OTTAWA (Reuters) - Huawei Technologies Co Ltd’s Chief Financial Officer Meng Wanzhou had been looking for another job when she was arrested in Canada last December on a U.S. warrant, the firm’s founder said in an interview aired on Thursday.
Ren Zhengfei, who is Meng’s father, also told Canada’s CTV that the two had become closer since she was detained in Vancouver on Dec. 1 last year.
The United States wants Meng to be extradited to face charges that she engaged in bank and wire fraud in violation of American sanctions against Iran. She denies wrongdoing.
“One month before that arrest, she wanted to resign and find a job elsewhere. She was not happy working here but after being arrested this matter improved our relationship and now she understands how difficult life can be,” Ren told CTV.
“In the past she had a smooth path. She couldn’t take the setbacks very well ... you have to suffer a lot before becoming a hero and if you don’t have scars, you won’t have tough skin,” he added in comments that were translated into English.
Relations between Canada and China deteriorated sharply after Meng’s arrest. China has arrested two Canadians on national security grounds and retried another citizen who had already been convicted on drugs charges, this time sentencing him to death.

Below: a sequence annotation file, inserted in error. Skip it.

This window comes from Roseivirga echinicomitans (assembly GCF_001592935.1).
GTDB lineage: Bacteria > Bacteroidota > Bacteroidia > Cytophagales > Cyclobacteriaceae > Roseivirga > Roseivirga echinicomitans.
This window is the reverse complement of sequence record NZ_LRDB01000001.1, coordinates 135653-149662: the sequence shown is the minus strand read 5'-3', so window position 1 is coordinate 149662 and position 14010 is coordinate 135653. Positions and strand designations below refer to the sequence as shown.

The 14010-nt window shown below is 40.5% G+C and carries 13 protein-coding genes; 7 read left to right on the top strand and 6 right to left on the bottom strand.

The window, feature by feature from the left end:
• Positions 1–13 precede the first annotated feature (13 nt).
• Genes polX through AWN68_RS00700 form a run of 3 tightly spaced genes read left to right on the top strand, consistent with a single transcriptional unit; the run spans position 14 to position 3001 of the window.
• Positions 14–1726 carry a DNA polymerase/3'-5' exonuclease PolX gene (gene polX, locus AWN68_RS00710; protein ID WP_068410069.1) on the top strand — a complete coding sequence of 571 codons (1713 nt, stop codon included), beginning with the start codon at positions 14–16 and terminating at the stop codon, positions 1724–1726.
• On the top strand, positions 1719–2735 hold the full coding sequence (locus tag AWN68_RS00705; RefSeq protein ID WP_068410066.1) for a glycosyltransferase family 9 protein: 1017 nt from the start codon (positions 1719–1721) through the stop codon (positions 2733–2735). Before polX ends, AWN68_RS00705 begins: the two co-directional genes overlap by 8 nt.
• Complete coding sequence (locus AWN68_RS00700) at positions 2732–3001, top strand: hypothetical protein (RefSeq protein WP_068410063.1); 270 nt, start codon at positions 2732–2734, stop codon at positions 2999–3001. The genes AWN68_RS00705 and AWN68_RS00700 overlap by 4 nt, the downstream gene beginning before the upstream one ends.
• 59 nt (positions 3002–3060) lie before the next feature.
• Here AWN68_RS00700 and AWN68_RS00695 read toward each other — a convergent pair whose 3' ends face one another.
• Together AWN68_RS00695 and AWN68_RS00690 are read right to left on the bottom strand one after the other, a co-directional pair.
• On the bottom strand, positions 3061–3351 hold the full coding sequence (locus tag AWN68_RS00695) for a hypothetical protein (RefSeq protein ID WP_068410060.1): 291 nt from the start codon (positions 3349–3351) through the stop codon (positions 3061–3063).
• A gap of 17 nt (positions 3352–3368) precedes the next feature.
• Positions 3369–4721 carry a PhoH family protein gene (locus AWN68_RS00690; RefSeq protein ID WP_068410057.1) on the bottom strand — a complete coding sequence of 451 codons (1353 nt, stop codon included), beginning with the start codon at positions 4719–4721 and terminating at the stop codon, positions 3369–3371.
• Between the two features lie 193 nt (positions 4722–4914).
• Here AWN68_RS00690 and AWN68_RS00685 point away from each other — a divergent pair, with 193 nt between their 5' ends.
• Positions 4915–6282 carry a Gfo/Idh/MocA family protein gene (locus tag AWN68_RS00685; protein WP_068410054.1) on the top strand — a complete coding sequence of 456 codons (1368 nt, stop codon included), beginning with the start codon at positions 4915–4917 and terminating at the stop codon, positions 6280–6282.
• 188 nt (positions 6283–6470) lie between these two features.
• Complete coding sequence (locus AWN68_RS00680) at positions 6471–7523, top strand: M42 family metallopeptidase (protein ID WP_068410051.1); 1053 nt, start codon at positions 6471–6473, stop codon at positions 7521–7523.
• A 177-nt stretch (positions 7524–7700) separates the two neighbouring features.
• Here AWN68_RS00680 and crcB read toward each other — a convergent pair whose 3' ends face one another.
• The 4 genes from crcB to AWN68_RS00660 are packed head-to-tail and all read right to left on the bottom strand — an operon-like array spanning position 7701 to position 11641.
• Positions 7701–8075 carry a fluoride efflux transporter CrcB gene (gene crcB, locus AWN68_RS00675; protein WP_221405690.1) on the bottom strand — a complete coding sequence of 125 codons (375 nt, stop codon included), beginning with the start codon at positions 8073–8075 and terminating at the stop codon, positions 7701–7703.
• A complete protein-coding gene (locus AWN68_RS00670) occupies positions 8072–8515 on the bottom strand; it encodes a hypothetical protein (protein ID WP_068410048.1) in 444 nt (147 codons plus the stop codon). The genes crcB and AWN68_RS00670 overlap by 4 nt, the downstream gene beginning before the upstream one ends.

“Meng Wanzhou has committed no crime. She didn’t violate any Canadian rules and I think both Canada and Huawei are victims because this case hurts people in both countries and bilateral relations also suffered setbacks,” said Ren.
He also said he had previously only communicated infrequently with Meng, given how busy the two were.
“Now, every other day we have phone calls, we shoot the breeze, tell jokes, I tell her some anecdote I read on the internet. The case in Canada made my bonds deeper with my daughter,” he said.
Huawei is a major manufacturer of equipment for 5G, the latest generation of cellular mobile communications. Canada is studying whether the firm will be able to bid for 5G contracts, given concerns about how secure the technology is.
Washington said last month that it would not be able to partner with or share information with countries that adopt Huawei systems.
“Meng Wanzhou is an individual case and I don’t think it should influence in any way the relationship Canada has with Huawei,” said Ren.
Reporting by David Ljunggren; Editing by Lisa Shumaker
Our Standards:The Thomson Reuters Trust Principles.